I love this moment in the first reading today:

Joseph could no longer control himself in the presence of all his attendants, so he cried out, “Have everyone withdraw from me!” Thus no one else was about when he made himself known to his brothers. (Genesis 45:1)

To me, it's a beautiful image of the Resurrection.

Joseph, after all, is a type and foreshadowing of Christ himself. Resented, abandoned, turned over to pagans and presumed dead by his brothers, Joseph ends up coming to power in a foreign kingdom and thereby is able to save his family from famine.

Joseph is recognized in his new power in Egypt when he can no longer control is emotions and reveals himself to his brothers. He "could no longer control himself" says the scripture. In the same way the Resurrection of Jesus Christ is like an emotional outburst; God's compassion is so much greater than the works of death and misery we have insisted upon for ourselves with our sins and violence. Despite our having dismissed, mocked, tortured and killed our own Lord, Jesus reveals that from this very state of rejection and death he has come into a new power in a Kingdom that is foreign to this world. The most high joy of the divine creativity comes to be experienced as forgiveness and reconciliation as God wills to not contain Himself and bursts out in the revealing of the Risen Lord.

July 2, 2011

Reading Old Constitutions

For reasons that will become clear in the coming weeks, or not, I've been reviewing some of the great legislative texts from the history of the Order. It's always amusing and comforting to read such things, because it helps you realize that things aren't much different from the way they have always been.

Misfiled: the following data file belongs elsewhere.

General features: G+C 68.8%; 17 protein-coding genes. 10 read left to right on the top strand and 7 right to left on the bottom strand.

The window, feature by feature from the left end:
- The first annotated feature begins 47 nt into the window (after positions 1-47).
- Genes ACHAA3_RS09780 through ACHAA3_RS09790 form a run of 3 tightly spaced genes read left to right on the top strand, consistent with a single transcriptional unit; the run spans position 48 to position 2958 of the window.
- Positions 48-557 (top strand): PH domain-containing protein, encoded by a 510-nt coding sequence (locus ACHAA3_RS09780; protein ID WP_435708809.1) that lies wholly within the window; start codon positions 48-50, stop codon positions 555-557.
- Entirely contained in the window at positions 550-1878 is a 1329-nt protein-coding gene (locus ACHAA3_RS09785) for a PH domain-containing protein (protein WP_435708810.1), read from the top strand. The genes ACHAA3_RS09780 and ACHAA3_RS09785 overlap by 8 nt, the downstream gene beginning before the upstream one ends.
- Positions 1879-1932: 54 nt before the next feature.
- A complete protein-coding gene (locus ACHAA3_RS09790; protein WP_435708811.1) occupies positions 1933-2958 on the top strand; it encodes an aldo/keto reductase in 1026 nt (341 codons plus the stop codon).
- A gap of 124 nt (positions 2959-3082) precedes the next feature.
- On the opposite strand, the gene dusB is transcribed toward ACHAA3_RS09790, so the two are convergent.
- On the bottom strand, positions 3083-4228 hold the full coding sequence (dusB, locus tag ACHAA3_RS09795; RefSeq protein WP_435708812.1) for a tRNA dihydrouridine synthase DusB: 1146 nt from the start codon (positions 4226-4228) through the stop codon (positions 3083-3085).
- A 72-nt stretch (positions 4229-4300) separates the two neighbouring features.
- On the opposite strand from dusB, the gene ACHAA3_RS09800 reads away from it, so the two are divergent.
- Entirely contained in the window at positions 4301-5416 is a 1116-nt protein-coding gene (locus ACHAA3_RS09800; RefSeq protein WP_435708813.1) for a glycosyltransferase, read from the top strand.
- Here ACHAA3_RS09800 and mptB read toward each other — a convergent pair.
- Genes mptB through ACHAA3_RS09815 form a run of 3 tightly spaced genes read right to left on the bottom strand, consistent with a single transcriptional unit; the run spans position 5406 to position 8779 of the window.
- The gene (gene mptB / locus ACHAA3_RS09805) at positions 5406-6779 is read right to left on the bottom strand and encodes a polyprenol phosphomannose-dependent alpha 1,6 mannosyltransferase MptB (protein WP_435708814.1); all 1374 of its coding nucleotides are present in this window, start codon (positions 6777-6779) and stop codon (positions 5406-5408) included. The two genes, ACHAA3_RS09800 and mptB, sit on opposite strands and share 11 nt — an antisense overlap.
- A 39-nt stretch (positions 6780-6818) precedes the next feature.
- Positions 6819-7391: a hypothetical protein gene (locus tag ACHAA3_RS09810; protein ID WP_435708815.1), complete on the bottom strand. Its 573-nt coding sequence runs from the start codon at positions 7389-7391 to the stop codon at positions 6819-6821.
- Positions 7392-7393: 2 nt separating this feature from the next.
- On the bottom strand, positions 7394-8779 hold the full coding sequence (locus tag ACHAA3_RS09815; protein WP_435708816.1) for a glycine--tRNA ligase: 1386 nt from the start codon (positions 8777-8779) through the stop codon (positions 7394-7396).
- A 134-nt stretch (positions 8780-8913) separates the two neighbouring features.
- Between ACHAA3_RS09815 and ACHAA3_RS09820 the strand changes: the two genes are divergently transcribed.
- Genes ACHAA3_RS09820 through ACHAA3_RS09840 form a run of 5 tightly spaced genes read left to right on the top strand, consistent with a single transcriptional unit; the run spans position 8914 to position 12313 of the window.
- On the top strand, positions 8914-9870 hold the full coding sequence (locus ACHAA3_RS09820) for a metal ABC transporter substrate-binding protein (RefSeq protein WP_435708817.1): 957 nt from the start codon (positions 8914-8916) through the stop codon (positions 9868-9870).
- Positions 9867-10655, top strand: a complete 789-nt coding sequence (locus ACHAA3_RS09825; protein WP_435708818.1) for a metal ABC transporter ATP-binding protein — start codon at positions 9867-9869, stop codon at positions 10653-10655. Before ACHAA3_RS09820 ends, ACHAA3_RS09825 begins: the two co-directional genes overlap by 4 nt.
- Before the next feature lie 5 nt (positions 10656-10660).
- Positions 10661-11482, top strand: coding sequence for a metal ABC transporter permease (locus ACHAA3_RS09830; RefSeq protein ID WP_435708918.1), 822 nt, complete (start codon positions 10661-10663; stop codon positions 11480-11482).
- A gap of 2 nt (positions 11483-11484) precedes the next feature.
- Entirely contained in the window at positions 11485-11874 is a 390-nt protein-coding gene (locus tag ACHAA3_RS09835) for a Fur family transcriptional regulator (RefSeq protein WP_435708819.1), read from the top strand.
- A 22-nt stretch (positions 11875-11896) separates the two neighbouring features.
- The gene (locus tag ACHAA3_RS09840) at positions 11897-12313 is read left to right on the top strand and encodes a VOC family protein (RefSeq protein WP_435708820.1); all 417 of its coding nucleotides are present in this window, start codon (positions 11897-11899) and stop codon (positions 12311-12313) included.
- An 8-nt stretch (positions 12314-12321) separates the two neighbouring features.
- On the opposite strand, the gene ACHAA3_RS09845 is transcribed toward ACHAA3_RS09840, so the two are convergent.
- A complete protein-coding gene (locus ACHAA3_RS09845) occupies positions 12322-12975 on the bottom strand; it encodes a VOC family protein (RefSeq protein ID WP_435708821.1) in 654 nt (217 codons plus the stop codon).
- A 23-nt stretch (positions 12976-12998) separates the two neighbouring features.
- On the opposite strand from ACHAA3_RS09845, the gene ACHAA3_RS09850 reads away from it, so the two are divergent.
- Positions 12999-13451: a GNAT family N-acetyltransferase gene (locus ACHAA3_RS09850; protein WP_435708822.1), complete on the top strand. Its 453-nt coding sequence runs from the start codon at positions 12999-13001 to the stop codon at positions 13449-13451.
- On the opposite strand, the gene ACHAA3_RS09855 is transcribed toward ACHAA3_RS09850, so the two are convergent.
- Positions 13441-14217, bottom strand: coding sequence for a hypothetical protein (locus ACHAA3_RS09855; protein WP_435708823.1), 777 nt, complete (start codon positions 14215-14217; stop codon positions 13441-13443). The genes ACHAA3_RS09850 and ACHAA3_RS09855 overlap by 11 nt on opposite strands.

Today I'm reading the Constitutions of Narbonne, issued by the general chapter of the same name in 1260, and written by St. Bonaventure when he was general minister of the Order. Here are some favorite bits:

No animal for the use of any brother or place shall be kept by the Order or by any person in the name of the Order, except for cats and certain types of birds for the purposes of removing garbage.

In 1260 this was probably about income from livestock, but it remains a good rule. Somewhat ironically, pets tend to do poorly in friaries. They don't figure out why some love them and others don't, and become wrecks of anxiety.

They should not drink in any town or village where the brothers have a house.

So we should travel in order to go out drinking?

In their sermons the brother shall in no way ask that money be collected for themselves.

Should it happen that some troublesome or mischievous brother is transferred from one province in order to dwell in another, the minister whose province he is leaving is bound to inform the minister to whom he is being sent of his dangerous propensities, so that the latter may take appropriate measures. The general minister is likewise to inform him.

Let the ministers strive to restrain the loquaciousness of the brothers and in chapter to persuade them to keep silence at meals they take outside the refectory, since this is the desire of the general chapter.

Good luck with that.

No brother shall dare to assert or knowingly approve any theological opinion which has been commonly rejected by our masters, nor dare to defend any singular, suspect, or malicious opinion, especially one contrary to faith or morals.

Good luck with that one too.

In preparation for the provincial chapter, each guardian is to hold a chapter, where the faults and failings of the minister and custodian should be discussed, as well as any other matters which should be forwarded to the chapter for discussion. When it comes time to consider the faults of the guardian, another brother selected by him with the advice of some of the friary councilors shall preside over the chapter.


From Dominic Monti, OFM, ed. and trans. St. Bonaventure's Writings Concerning the Franciscan Order, Franciscan Institute, 1994.

Immaculate Heart